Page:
WASHINGTON — Majority Whip Jim Clyburn, D-S.C., beat back a leadership challenge on Thursday and will remain among the top House Democrats in the next Congress.
Clyburn had faced a last-minute, surprise challenge from Rep. David Cicilline, D-R.I., for assistant leader, the No. 4 post, but the latter dropped his bid moments before the vote and endorsed Clyburn, members leaving the closed-door vote said.
Cicilline’s decision means that Clyburn, 82, will remain in leadership at a time of generational change for the party.
Some younger Democrats had expressed frustration that Clyburn decided to stay in leadership, even after House Speaker Nancy Pelosi, also 82, and Majority Leader Steny Hoyer, 83, announced their plans to step aside for a new generation of leaders. Clyburn, the current majority whip, has served in Democratic leadership for nearly two decades.
Cicilline, who is openly gay and chairman of the LGBTQ+ Equality Caucus, stood up during Thursday’s election and gave a rousing speech about the importance of having an LGBTQ voice at the leadership table, members said.
“The point he wanted to make is legitimate, which is that LGBTQ members are a significant part of our caucus and we did not have one in any position of leadership,” Rep. Emanuel Cleaver, D-Mo., a Clyburn loyalist and fellow Black Caucus member, told NBC News.
“I think everyone understands that we probably should have been a little more intentional during the move to get people to run for positions.”
Cleaver and other Democrats said they would be pushing to create a new leadership post for an LGBTQ member after hearing from Cicilline.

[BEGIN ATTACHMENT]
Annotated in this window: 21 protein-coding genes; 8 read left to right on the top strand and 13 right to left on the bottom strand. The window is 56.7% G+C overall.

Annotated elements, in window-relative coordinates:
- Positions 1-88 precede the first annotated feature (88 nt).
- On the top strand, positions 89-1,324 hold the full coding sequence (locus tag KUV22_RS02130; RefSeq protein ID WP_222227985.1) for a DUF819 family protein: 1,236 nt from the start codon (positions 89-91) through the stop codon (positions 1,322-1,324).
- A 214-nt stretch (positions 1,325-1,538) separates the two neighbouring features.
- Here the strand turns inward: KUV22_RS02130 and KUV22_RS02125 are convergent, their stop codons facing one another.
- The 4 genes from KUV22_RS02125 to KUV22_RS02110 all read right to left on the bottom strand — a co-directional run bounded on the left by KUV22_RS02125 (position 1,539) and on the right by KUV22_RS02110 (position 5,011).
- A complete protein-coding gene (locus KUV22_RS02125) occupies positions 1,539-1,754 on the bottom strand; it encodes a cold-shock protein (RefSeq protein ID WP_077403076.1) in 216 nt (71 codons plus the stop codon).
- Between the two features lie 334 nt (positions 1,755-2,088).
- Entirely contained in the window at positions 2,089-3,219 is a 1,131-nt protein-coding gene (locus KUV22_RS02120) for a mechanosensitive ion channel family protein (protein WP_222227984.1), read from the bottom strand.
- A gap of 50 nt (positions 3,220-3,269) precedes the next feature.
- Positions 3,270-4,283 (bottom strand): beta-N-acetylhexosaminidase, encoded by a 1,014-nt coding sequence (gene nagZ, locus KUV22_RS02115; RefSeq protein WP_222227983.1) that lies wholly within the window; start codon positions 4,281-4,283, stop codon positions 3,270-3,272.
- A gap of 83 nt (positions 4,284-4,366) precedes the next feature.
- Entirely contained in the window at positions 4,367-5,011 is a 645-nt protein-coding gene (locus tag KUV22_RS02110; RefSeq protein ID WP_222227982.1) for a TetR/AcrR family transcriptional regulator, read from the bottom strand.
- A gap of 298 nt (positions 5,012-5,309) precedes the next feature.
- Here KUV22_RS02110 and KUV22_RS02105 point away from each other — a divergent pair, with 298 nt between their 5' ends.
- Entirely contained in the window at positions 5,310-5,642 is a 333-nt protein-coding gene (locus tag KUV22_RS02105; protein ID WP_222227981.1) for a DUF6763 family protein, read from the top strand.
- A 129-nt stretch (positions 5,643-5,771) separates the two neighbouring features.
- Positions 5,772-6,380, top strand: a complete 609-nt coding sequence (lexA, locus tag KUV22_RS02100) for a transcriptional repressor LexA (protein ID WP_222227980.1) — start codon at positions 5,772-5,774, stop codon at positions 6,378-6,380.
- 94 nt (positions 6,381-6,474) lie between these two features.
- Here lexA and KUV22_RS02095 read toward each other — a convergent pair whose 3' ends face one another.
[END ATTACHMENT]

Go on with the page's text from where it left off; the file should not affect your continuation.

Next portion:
As assistant leader, Clyburn will serve alongside a new leadership slate. His protege, Rep. Hakeem Jeffries, 52, of New York, will serve as minority leader in the next Congress and will be the first Black lawmaker to lead a political party’s caucus in either chamber. Democrats have also elected Rep. Katherine Clark, 59, of Massachusetts, as minority whip, and Pete Aguilar, 43, of California, as Democratic Caucus chairman.
Cicilline, 61, announced his surprise challenge against Clyburn on Wednesday, arguing that Democrats needed LGBTQ representation in leadership and saying he was inspired to run after the recent shooting in Colorado Springs at an LGBTQ nightclub.
But his bid was short-lived. Cicilline dropped out of the race on Thursday morning, after less than 24 hours.
Although some younger Democrats had argued that Clyburn should step aside, the South Carolina Democrat said “Face the Nation” Sunday that he wanted to remain in a leadership role so that his party still had representation from the South. Clyburn’s supporters also argued it was important to have an experienced member in leadership.
“When you are in a tight situation, you go to the old quarterback, Tom Brady. That’s the way it is in life,” Cleaver said. “People who have already had those experiences can provide great advice to young people.”
Rebecca Shabad and Sarah Mimms contributed.